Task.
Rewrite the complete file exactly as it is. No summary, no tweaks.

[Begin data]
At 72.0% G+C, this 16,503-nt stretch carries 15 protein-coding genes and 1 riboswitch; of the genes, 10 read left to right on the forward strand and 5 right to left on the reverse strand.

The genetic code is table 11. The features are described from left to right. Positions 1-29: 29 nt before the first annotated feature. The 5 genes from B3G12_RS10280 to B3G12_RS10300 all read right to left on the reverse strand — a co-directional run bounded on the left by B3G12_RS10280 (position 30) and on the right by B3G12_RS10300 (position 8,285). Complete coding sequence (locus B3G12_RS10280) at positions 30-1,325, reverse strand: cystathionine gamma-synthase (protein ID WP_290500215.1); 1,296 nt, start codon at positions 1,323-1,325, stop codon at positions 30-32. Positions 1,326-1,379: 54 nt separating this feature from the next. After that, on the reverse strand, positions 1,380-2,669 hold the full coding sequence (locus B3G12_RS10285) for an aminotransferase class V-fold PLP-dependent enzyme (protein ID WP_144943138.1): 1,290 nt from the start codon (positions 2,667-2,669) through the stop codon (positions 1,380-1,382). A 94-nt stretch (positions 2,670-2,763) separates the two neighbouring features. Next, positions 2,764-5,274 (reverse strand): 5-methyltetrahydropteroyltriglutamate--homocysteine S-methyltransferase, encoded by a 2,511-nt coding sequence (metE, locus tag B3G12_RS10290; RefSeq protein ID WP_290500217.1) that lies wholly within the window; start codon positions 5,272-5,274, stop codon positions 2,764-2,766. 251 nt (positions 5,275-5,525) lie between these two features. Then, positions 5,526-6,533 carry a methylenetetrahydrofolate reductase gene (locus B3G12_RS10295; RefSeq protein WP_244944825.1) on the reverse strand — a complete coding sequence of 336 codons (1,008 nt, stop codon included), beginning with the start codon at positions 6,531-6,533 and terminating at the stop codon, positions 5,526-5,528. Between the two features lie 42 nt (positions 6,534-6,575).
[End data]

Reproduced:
At 72.0% G+C, this 16,503-nt stretch carries 15 protein-coding genes and 1 riboswitch; of the genes, 10 read left to right on the forward strand and 5 right to left on the reverse strand.

The genetic code is table 11. The features are described from left to right. Positions 1-29: 29 nt before the first annotated feature. The 5 genes from B3G12_RS10280 to B3G12_RS10300 all read right to left on the reverse strand — a co-directional run bounded on the left by B3G12_RS10280 (position 30) and on the right by B3G12_RS10300 (position 8,285). Complete coding sequence (locus B3G12_RS10280) at positions 30-1,325, reverse strand: cystathionine gamma-synthase (protein ID WP_290500215.1); 1,296 nt, start codon at positions 1,323-1,325, stop codon at positions 30-32. Positions 1,326-1,379: 54 nt separating this feature from the next. After that, on the reverse strand, positions 1,380-2,669 hold the full coding sequence (locus B3G12_RS10285) for an aminotransferase class V-fold PLP-dependent enzyme (protein ID WP_144943138.1): 1,290 nt from the start codon (positions 2,667-2,669) through the stop codon (positions 1,380-1,382). A 94-nt stretch (positions 2,670-2,763) separates the two neighbouring features. Next, positions 2,764-5,274 (reverse strand): 5-methyltetrahydropteroyltriglutamate--homocysteine S-methyltransferase, encoded by a 2,511-nt coding sequence (metE, locus tag B3G12_RS10290; RefSeq protein ID WP_290500217.1) that lies wholly within the window; start codon positions 5,272-5,274, stop codon positions 2,764-2,766. 251 nt (positions 5,275-5,525) lie between these two features. Then, positions 5,526-6,533 carry a methylenetetrahydrofolate reductase gene (locus B3G12_RS10295; RefSeq protein WP_244944825.1) on the reverse strand — a complete coding sequence of 336 codons (1,008 nt, stop codon included), beginning with the start codon at positions 6,531-6,533 and terminating at the stop codon, positions 5,526-5,528. Between the two features lie 42 nt (positions 6,534-6,575).